|Publication number||US4588558 A|
|Application number||US 06/529,452|
|Publication date||May 13, 1986|
|Filing date||Sep 6, 1983|
|Priority date||Sep 6, 1983|
|Also published as||CA1239108A, CA1239108A1, DE3469760D1, EP0139391A1, EP0139391B1|
|Publication number||06529452, 529452, US 4588558 A, US 4588558A, US-A-4588558, US4588558 A, US4588558A|
|Inventors||Anthony Y. Kam, Frederick J. Krambeck, Klaus W. Schatz|
|Original Assignee||Mobil Oil Corporation|
|Export Citation||BiBTeX, EndNote, RefMan|
|Patent Citations (26), Referenced by (26), Classifications (12), Legal Events (5)|
|External Links: USPTO, USPTO Assignment, Espacenet|
1. Field of the Invention
This invention relates to the separation of the catalyst phase from the gasiform phase in a fluidized catalytic cracking unit (FCC) reactor. More particularly, it relates to improvements in separating the catalyst phase from the gasiform phase, as the suspension comprising both phases is discharged from a riser conversion zone outlet, to minimize or substantially eliminate post-riser conversion zone cracking.
2. Description of the Prior Art
The field of catalytic cracking, particularly fluid catalytic cracking, has undergone significant development improvements due primarily to advances in catalyst technology and product distribution obtained therefrom. With the advent of high activity catalysts and particularly crystalline zeolite cracking catalysts, new areas of operating technology have been encountered requiring even further refinements in processing techniques to take advantage of the high catalyst activity, selectivity and operating sensitivity.
Of particular concern in this field has been the development of methods and systems for separating gasiform products from fluidizable catalyst particles, particularly from a high activity crystalline zeolite cracking catalysts, under more efficient separating conditions so as to reduce the overcracking of conversion products and promote the recovery of desired products of a hydrocarbon conversion operation. However, prior art FCC reactor and cyclone designs often permitted an undesired extended residence time of the product vapor in the large disengaging space above the catalyst stripping zone, discussed below. This extended residence time, it is estimated, contributes to a loss of the desired product yield of up to about 4 percent due to non-selective thermal cracking. Recent developments in this art have been concerned with the rapid separation and recovery of entrained catalyst particles from gasiform products in a short contact time riser hydrocarbon conversion operation.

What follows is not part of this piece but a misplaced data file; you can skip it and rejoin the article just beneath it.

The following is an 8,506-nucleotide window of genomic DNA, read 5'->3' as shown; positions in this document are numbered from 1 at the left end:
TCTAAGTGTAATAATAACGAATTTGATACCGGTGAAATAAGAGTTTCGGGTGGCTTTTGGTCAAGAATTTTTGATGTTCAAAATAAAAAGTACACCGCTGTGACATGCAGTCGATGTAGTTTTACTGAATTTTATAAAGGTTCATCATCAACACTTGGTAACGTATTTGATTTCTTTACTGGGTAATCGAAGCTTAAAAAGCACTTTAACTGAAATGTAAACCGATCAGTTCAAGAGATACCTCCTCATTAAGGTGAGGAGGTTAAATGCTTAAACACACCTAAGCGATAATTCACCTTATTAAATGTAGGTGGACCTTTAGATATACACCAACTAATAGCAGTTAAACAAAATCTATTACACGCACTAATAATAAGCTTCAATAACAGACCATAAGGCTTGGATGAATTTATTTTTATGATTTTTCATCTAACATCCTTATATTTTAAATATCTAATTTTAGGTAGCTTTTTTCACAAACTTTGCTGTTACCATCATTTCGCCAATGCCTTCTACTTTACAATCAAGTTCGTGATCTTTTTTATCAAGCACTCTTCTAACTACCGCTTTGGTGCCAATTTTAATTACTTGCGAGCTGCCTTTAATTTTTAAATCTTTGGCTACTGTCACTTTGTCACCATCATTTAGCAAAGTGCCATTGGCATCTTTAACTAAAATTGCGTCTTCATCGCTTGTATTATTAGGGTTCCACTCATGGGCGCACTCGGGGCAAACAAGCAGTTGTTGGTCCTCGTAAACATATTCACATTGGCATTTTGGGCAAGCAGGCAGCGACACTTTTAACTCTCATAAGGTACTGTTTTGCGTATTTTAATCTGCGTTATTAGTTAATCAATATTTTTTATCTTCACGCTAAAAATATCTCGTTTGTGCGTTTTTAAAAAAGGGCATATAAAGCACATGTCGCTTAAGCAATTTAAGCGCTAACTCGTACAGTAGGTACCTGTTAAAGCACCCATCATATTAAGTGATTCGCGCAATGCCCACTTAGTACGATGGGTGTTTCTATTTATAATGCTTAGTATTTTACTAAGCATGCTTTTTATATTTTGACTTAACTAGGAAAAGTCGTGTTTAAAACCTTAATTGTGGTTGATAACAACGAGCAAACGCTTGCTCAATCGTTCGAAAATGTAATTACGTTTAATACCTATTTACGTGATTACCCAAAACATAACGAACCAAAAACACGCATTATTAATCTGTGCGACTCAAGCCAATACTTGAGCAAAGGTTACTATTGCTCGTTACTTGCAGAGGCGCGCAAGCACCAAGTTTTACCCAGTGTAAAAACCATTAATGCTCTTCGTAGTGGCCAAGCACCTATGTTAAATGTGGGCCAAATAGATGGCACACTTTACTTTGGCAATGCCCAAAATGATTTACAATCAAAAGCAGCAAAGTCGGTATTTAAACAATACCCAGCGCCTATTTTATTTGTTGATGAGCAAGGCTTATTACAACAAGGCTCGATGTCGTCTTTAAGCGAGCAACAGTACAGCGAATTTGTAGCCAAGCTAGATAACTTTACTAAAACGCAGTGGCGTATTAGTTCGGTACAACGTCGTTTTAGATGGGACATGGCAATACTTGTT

The hydrocarbon conversion catalyst usually employed in an FCC installation is preferably a high activity crystalline zeolite catalyst of a fluidizable particle size which is transferred in suspended or dispersed phase condition generally upwardly through one or more riser conversion zones providing a hydrocarbon residence time in each conversion zone in the range of 0.5 to about 10 seconds, and more usually less than about 8 seconds. High temperature riser hydrocarbon conversions of at least 1000° F. at 0.5 to 4 seconds hydrocarbon residence time in contact with the catalyst in the riser are desirable for some operations before initiating separation of vaporous hydrocarbon product materials from the catalyst. Rapid separation of catalyst from hydrocarbons discharged from a riser conversion zone is particularly desirable for restricting hydrocarbon conversion time. During the hydrocarbon conversion step, carbonaceous deposits accumulate on the catalyst particles and the particles entrain hydrocarbon vapors upon removal from the catalyst conversion step. The entrained hydrocarbons are subjected to further contact with the catalyst until they are removed from the catalyst by mechanical means, such as cyclones, and/or stripping gas in a separate catalyst stripping zone. The catalyst stripping zone is usually placed within the FCC reactor vessel beneath the cyclones. Hydrocarbon conversion products separated from the catalyst and stripped materials are combined and passed to a product fractionation step. Stripped catalyst containing deactivating amounts of carbonaceous material, hereinafter referred to as coke, is then passed to a catalyst regeneration operation.
Various processes and mechanical means have been employed heretofore to effect rapid separation of the catalyst phase from the hydrocarbon phase at the termination of the riser cracking zone, to minimize contact time of the catalyst with cracked hydrocarbons.
Cartmell, U.S. Pat. No. 3,661,799, discloses a process for catalytic conversion of petroleum feedstocks wherein the fluidized mixture of the cracking catalyst and cracked feedstock leaves a vertically-disposed reactor section and enters a cyclone separator, placed in a separate stripper vessel, through a conduit. The conduit contains an annulus which allows an inert stripping gas and associated stripped vapors to pass into the cyclone separator.